Responding to an Adult Who Is Being Abused — Is This Abuse?
Witnessing Partner Abuse in the Moment — Creating Safe Spaces in the Church
Partner Abuse in Church Families — Providing a Safe Community — Justice-Making
Reporting Child Abuse — Prevention and Resistance
Responding to a Woman Who is Being Abused
- Listen very carefully to what she says, showing her by your body language that you are paying attention. Repeat back to her what she is saying, so she knows you’ve heard her. Believe her.
- Ask her if she needs a safe place to go, or needs help getting there. Give her the number of a women’s shelter, and offer to go there with her. Shelters provide more than just shelter, often offering a crisis hotline, legal assistance, referral to community services, counseling, support groups, and emergency transportation and childcare. Shelters are a place where women can meet other people who have gone through what they have.
- Some women are afraid to go to a shelter. Newcomers to Canada may face language barriers. First Nations or Inuit women may worry that there will not be cultural sensitivity. A refugee woman who has experienced violence in her home country may view the shelter as a prison. Women who are differently abled may have specific caregiving requirements that would be difficult to obtain in a shelter. Perhaps you want to offer your own home as a place they can find safety, or if they have resources, they could go to a hotel for a few nights until they decide what to do. Even women in hotels can draw on the resources of the shelter to plan next steps.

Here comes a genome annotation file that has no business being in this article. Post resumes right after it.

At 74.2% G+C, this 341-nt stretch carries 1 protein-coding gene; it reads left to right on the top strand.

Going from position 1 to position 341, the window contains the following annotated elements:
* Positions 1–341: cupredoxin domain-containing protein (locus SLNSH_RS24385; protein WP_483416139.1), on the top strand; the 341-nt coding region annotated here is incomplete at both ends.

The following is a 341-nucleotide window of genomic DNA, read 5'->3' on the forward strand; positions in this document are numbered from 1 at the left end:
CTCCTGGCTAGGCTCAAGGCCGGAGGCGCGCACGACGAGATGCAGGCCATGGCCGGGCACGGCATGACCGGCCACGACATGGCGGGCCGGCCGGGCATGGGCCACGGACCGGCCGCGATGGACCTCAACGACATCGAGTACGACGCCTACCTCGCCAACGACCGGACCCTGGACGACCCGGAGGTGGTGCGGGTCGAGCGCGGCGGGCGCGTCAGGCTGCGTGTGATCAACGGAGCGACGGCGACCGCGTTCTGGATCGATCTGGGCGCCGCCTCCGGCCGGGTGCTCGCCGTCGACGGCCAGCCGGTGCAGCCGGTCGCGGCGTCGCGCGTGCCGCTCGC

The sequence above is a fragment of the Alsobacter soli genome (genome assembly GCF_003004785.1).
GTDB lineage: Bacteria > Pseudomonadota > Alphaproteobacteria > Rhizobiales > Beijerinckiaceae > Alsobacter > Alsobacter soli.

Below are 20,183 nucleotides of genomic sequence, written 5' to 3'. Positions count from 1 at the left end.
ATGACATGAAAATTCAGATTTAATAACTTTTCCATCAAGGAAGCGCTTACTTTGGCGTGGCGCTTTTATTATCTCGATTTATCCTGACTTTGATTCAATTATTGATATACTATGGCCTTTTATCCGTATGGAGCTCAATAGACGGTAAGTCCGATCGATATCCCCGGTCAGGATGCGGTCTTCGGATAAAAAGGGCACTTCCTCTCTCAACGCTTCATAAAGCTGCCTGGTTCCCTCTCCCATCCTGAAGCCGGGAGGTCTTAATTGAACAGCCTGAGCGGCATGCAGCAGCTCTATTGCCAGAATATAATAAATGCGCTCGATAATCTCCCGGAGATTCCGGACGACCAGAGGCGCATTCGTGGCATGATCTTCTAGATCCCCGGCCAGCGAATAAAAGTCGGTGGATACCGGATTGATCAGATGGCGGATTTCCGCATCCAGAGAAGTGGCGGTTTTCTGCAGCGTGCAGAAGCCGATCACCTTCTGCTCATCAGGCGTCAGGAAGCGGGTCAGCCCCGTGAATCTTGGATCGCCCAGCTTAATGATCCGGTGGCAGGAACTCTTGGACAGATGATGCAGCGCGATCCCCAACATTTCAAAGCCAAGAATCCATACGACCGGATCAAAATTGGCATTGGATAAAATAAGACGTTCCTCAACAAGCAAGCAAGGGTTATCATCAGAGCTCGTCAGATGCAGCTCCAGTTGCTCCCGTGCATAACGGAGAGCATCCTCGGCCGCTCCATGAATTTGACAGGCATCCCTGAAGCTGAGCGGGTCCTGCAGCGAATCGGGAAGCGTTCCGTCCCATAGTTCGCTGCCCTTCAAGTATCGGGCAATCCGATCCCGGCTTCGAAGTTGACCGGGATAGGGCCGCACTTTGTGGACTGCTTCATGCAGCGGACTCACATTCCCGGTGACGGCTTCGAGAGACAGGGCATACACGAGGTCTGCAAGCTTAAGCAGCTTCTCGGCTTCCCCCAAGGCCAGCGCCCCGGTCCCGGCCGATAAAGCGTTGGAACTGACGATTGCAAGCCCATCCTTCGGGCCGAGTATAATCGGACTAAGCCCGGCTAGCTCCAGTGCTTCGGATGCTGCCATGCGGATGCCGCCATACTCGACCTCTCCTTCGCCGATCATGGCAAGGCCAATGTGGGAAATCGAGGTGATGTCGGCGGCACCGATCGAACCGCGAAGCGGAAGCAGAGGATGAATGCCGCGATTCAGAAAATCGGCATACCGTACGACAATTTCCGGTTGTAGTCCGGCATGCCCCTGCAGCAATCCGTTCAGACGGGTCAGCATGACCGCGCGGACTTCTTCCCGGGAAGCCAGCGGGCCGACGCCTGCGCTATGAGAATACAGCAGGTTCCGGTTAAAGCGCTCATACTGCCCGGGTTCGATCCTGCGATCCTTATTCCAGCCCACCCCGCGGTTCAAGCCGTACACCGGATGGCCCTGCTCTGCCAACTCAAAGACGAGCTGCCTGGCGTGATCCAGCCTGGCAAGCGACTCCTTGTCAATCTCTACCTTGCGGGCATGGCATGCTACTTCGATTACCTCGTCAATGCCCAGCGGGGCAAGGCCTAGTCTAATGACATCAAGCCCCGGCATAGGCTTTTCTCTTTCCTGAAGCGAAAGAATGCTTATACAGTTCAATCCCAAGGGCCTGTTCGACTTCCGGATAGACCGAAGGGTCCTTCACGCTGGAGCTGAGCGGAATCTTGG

- Tell her that she deserves to be safe. It is never God’s will for people to be abused. Ask her whether she needs help getting other types of assistance. If the harm is physical or sexual, does she want to go to the hospital now? Does she want to call the police? If the woman is being abused economically, does she have a lawyer that she can contact? Tell her that you can help her look for community resources.
- Tell her that you would support her leaving the situation so she can be safe. Tell her that violence tends to escalate, it doesn’t get better on its own. Do not be surprised if she is reluctant to leave; many women have to think about leaving for a long time before they summon the courage to go. If she decides to stay, tell her that you are worried that the violence may continue, and that she may get hurt even more. Assure her that you will be there for her, if she needs to talk again, or if she needs assistance.
- Empower her by giving her options. Let her know that abuse is a crime and she can call the police at any time. Help her to think of several alternative safety plans, so that she can choose which one best suits her needs.